FMIA , The angle between the Frankfort plane and the mandibular incisor axis; FMA , the angle between the Frankfort plane and the mandibular plane; IMPA , the angle between the mandibular incisor axis and the mandibular plane; SNA , the angle between SN and NA; SNB , the angle between SN and NB; ANB , the difference between the SNA and SNB angles; AO-BO , the distance between perpendiculars drawn from Points A and B to the occlusal plane; FH , Frankfort horizontal plane; U1 , maxillary incisor axis; FH to U1 , the angle between the Frankfort plane and the maxillary incisor axis; Z angle , the angle between FH and the profile line tangent to the chin and the vermilion borders of both lips; FHI , the ratio of PFH to AFH; PFH , the linear measurement from articulare along a line tangent to the posterior border of the mandible to the intersection with the mandibular plane; and AFH , the linear measurement from the palatal plane to menton measured perpendicular to the palatal plane.

Fig 3
Pretreatment radiographs.

The panoramic radiograph showed a full complement of teeth, including developing third molars, and infraposition of the maxillary left central incisor. The alveolar process in this region had a severe deficiency in vertical development ( Fig 3 ). The periapical radiograph and 3-dimensional computed tomography image showed ongoing replacement resorption of the ankylosed maxillary left central incisor, which had been endodontically treated ( Fig 4 ). There were no significant signs or symptoms of temporomandibular disorders.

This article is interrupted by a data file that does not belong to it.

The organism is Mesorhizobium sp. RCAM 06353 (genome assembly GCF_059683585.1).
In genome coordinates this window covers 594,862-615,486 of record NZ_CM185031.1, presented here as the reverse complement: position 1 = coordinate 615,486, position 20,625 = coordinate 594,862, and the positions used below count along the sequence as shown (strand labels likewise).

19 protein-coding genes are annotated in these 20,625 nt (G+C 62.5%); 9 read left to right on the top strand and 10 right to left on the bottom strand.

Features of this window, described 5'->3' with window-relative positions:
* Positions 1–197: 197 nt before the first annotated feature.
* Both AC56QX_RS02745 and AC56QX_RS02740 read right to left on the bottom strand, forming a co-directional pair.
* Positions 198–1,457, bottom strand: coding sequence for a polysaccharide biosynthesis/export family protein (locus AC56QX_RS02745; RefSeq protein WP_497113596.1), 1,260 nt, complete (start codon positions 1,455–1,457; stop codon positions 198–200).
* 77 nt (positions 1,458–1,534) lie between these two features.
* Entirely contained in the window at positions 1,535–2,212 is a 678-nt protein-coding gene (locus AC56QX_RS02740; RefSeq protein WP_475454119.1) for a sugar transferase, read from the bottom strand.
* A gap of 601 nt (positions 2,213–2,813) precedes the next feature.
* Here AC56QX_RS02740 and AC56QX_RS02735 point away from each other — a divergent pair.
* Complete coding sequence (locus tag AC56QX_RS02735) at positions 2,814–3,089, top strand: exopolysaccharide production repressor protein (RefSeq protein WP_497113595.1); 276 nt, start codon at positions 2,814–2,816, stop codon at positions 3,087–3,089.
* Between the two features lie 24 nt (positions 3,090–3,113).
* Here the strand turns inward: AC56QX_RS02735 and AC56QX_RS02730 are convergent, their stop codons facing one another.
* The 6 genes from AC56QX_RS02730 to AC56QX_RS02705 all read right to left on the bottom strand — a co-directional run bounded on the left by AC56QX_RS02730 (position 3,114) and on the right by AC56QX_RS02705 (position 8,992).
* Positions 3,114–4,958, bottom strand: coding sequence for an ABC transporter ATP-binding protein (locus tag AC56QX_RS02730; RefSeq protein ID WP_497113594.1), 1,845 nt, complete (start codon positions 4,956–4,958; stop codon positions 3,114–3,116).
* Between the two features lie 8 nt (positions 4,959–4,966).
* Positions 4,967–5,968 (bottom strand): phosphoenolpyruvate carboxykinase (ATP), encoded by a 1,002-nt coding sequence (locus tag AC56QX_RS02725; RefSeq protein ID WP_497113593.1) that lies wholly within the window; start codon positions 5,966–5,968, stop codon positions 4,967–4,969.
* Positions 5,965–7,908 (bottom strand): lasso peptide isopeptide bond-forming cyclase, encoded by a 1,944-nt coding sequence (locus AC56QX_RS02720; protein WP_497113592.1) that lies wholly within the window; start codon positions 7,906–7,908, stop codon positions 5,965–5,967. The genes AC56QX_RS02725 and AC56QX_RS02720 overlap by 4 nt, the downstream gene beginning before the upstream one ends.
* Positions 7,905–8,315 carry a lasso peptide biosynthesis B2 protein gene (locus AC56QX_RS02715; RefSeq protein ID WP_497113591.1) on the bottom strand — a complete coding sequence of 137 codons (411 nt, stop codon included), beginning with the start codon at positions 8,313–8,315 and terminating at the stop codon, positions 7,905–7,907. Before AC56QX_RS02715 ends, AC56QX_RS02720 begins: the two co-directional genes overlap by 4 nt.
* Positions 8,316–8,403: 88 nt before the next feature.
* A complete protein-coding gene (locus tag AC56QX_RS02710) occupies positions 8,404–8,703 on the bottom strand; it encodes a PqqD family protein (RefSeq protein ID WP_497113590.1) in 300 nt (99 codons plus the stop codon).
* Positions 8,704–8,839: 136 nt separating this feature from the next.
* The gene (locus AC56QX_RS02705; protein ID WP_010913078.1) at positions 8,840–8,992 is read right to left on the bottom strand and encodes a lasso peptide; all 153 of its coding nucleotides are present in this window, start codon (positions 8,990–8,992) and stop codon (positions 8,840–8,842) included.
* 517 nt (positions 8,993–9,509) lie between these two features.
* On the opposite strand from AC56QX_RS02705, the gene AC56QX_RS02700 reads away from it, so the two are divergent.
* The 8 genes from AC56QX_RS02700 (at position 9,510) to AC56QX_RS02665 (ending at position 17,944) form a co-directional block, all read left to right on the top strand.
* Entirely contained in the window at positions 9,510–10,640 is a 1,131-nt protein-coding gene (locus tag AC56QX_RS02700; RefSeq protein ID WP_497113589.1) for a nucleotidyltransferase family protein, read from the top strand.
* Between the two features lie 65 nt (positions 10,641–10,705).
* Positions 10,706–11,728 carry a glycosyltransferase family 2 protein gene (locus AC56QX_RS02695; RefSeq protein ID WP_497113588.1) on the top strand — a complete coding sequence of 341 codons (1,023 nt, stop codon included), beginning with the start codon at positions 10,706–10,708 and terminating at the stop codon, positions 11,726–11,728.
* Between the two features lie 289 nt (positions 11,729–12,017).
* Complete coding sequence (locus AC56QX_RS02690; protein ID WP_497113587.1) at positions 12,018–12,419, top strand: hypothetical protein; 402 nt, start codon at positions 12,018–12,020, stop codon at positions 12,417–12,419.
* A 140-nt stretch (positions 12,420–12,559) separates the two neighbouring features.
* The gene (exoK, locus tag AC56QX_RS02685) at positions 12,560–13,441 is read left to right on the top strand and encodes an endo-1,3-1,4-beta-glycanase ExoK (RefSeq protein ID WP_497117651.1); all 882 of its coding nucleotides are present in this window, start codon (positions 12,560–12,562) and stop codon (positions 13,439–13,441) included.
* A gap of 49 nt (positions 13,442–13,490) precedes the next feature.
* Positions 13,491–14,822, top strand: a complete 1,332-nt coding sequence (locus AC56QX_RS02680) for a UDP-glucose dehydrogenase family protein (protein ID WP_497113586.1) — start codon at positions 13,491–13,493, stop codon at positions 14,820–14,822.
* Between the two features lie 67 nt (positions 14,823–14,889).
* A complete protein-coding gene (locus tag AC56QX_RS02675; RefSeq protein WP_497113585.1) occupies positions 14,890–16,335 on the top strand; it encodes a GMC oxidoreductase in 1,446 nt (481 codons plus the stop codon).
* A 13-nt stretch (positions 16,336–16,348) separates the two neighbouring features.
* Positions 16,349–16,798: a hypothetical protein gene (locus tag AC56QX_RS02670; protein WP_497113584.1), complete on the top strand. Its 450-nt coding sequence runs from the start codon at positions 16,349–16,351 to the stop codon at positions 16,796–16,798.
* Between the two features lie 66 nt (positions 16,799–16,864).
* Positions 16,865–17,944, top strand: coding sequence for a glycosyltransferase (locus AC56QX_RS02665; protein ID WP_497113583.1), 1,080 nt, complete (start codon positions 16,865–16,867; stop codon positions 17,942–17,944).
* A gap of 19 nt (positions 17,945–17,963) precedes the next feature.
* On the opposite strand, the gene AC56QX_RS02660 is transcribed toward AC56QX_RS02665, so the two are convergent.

Fig 4
Pretreatment periapical radiograph and 3-dimensional computed tomographic image (D mode) of the ankylosed maxillary left central incisor.

Treatment objectives

The treatment objectives were to (1) correct the Class II occlusion, (2) correct the axes of the tilted teeth, (3) correct the midline, (4) obtain a normal incisor relationship, (5) improve the smile, and (6) correct the osseous and gingival margins in the ankylosed region (maxillary left central incisor).

Treatment objectives

The treatment objectives were to (1) correct the Class II occlusion, (2) correct the axes of the tilted teeth, (3) correct the midline, (4) obtain a normal incisor relationship, (5) improve the smile, and (6) correct the osseous and gingival margins in the ankylosed region (maxillary left central incisor).

Treatment alternatives

Several treatment alternatives were explored in regard to the ankylosed tooth.

  • 1.

    Extract the ankylosed tooth and close the space orthodontically.

  • 2.

    Perform an osteotomy distraction osteogenesis and immediately reposition the dentoalveolar structures.

  • 3.

    Perform an osteotomy of the segment with immediate repositioning of the dentoalveolar structures.

The third treatment plan was chosen for this patient, considering several major factors: the ankylosed tooth, the replacement resorption of root, and the moderate bone defects.

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Apr 8, 2017 | Posted by in Orthodontics | Comments Off on Orthodontic treatment of an ankylosed maxillary central incisor through single-tooth osteotomy by using interdental space regained from microimplant anchorage